Woman Visits Cardic Patients Through Mended Hearts

Heart to Heart

Five years ago, Karin Bertozzi underwent a 12-hour open-heart surgery. Now she visits other cardiac patients to help them see that they can get their lives back too.

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Photo by Lisa Helfert

“Knock, knock,” Karin Bertozzi says cheerfully as she breezes through the open door into Room 3105 in the intensive care unit.

“Are you up for a visitor? I’m a volunteer. My name’s Karin.”

Bertozzi has proffered that greeting countless times since she started dropping in on heart surgery patients at Suburban Hospital in Bethesda as a member of Mended Hearts, the largest cardiovascular peer-to-peer support network in the world. It’s the words that follow it—“I had heart surgery here a few years ago, so now I come around and talk to other patients”—that usually resonate so deeply.

Looking fit in slender black jeans and a casual blue shirt, sleeves rolled up to her elbows, Bertozzi, 51, seems too young and vibrant to have survived open-heart surgery. But five years ago, she too was in the ICU at Suburban fighting for her life.

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Bertozzi, who volunteers with Mended Hearts, visits cardiac patients at Suburban Hospital. Photo by Lisa Helfert

The 76-year-old patient immediately warms to Bertozzi, who seems to have that effect on people. She asks about the specifics of his case: what procedure he had, the surgeon who performed it, the progress he’s made since the operation. They converse in the shared language of heart patients, discussing doctors, electrocardiograms, stents and stress tests. He tells her about the leg and disc problems that predated his bypass. He’s not so much complaining as he is sharing a checklist of maladies, injuries and general annoyances that he senses Bertozzi innately understands.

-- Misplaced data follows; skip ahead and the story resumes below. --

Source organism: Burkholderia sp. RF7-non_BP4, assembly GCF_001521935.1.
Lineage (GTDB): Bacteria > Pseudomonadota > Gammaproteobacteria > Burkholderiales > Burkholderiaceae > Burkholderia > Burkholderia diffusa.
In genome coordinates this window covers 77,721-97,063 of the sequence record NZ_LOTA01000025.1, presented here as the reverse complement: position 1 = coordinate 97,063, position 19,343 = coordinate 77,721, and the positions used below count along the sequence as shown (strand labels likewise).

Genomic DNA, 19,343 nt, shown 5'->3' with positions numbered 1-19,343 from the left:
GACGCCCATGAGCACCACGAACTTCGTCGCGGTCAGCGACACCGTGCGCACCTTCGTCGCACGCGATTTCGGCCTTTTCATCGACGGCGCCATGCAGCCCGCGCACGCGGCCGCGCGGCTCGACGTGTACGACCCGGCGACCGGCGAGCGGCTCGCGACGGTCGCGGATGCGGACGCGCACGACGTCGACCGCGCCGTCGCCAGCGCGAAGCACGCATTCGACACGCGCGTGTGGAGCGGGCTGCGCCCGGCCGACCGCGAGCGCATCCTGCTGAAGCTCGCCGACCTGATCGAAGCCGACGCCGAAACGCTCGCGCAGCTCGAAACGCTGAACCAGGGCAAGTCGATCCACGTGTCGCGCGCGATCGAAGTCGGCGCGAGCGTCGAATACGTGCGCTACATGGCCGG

“Oh my gosh, you’ve had a rough few months,” she says. “Well, at least you’re smiling now.”

A grin as visible as the chest scar peeking out from his gown creeps onto his face. In true D.C.-area fashion, he begins to rattle off his resume. He worked for the Department of Labor and other government agencies, has traveled extensively around the world, once shook John F. Kennedy’s hand, and was photographed with President Jimmy Carter in the White House.

Bertozzi listens intently until the man says he has to place his dinner order.

“We can come back if you’d like,” she says.

“Come back,” he replies.

The last memory Bertozzi has of Oct. 16, 2014, is seeing lemons. Like most Thursdays, she had stopped into Balducci’s on Old Georgetown Road in Bethesda to pick up sushi for lunch after teaching a yoga class. As she walked into the store, she felt dizzy, a sensation she chalked up to hunger. But in the produce aisle, she feared it was something more serious.

“I knew I was going to faint, so I got down to the floor because I didn’t want to crack my head open,” she says. “I told a guy that worked there that I definitely was going to need some help. And then I don’t remember anything for four days.”

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